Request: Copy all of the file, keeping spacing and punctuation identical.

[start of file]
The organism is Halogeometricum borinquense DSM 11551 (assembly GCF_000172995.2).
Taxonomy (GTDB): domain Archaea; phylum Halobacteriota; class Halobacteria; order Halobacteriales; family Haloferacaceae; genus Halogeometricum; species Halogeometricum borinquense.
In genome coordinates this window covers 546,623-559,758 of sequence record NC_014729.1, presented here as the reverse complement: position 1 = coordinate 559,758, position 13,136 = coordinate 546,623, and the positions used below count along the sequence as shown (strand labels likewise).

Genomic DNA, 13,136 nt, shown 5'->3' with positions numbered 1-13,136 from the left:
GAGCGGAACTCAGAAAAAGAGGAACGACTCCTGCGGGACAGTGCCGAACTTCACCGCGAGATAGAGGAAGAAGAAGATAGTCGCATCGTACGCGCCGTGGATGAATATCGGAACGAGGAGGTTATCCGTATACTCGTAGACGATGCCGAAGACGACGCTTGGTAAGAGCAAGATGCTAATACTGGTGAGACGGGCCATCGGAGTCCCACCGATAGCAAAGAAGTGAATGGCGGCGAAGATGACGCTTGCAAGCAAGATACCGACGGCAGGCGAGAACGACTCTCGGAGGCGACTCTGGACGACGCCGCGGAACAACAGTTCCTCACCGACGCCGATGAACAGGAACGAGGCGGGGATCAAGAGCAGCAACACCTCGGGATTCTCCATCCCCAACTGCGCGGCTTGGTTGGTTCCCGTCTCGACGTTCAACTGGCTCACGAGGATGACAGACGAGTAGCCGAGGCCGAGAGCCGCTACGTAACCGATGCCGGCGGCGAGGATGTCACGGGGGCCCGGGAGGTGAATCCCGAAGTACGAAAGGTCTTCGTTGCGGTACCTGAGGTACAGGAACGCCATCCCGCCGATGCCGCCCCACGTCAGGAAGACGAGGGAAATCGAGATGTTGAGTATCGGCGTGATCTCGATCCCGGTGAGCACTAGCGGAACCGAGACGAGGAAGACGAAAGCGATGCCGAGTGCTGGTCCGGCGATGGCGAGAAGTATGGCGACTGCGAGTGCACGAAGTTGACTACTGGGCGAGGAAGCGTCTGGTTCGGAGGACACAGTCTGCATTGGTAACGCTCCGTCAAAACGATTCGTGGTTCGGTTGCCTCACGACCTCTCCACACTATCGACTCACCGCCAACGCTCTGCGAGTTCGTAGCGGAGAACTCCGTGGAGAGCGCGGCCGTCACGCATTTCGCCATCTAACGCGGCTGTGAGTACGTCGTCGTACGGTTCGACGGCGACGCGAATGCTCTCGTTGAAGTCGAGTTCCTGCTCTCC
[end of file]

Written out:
The organism is Halogeometricum borinquense DSM 11551 (assembly GCF_000172995.2).
Taxonomy (GTDB): domain Archaea; phylum Halobacteriota; class Halobacteria; order Halobacteriales; family Haloferacaceae; genus Halogeometricum; species Halogeometricum borinquense.
In genome coordinates this window covers 546,623-559,758 of sequence record NC_014729.1, presented here as the reverse complement: position 1 = coordinate 559,758, position 13,136 = coordinate 546,623, and the positions used below count along the sequence as shown (strand labels likewise).

Genomic DNA, 13,136 nt, shown 5'->3' with positions numbered 1-13,136 from the left:
GAGCGGAACTCAGAAAAAGAGGAACGACTCCTGCGGGACAGTGCCGAACTTCACCGCGAGATAGAGGAAGAAGAAGATAGTCGCATCGTACGCGCCGTGGATGAATATCGGAACGAGGAGGTTATCCGTATACTCGTAGACGATGCCGAAGACGACGCTTGGTAAGAGCAAGATGCTAATACTGGTGAGACGGGCCATCGGAGTCCCACCGATAGCAAAGAAGTGAATGGCGGCGAAGATGACGCTTGCAAGCAAGATACCGACGGCAGGCGAGAACGACTCTCGGAGGCGACTCTGGACGACGCCGCGGAACAACAGTTCCTCACCGACGCCGATGAACAGGAACGAGGCGGGGATCAAGAGCAGCAACACCTCGGGATTCTCCATCCCCAACTGCGCGGCTTGGTTGGTTCCCGTCTCGACGTTCAACTGGCTCACGAGGATGACAGACGAGTAGCCGAGGCCGAGAGCCGCTACGTAACCGATGCCGGCGGCGAGGATGTCACGGGGGCCCGGGAGGTGAATCCCGAAGTACGAAAGGTCTTCGTTGCGGTACCTGAGGTACAGGAACGCCATCCCGCCGATGCCGCCCCACGTCAGGAAGACGAGGGAAATCGAGATGTTGAGTATCGGCGTGATCTCGATCCCGGTGAGCACTAGCGGAACCGAGACGAGGAAGACGAAAGCGATGCCGAGTGCTGGTCCGGCGATGGCGAGAAGTATGGCGACTGCGAGTGCACGAAGTTGACTACTGGGCGAGGAAGCGTCTGGTTCGGAGGACACAGTCTGCATTGGTAACGCTCCGTCAAAACGATTCGTGGTTCGGTTGCCTCACGACCTCTCCACACTATCGACTCACCGCCAACGCTCTGCGAGTTCGTAGCGGAGAACTCCGTGGAGAGCGCGGCCGTCACGCATTTCGCCATCTAACGCGGCTGTGAGTACGTCGTCGTACGGTTCGACGGCGACGCGAATGCTCTCGTTGAAGTCGAGTTCCTGCTCTCC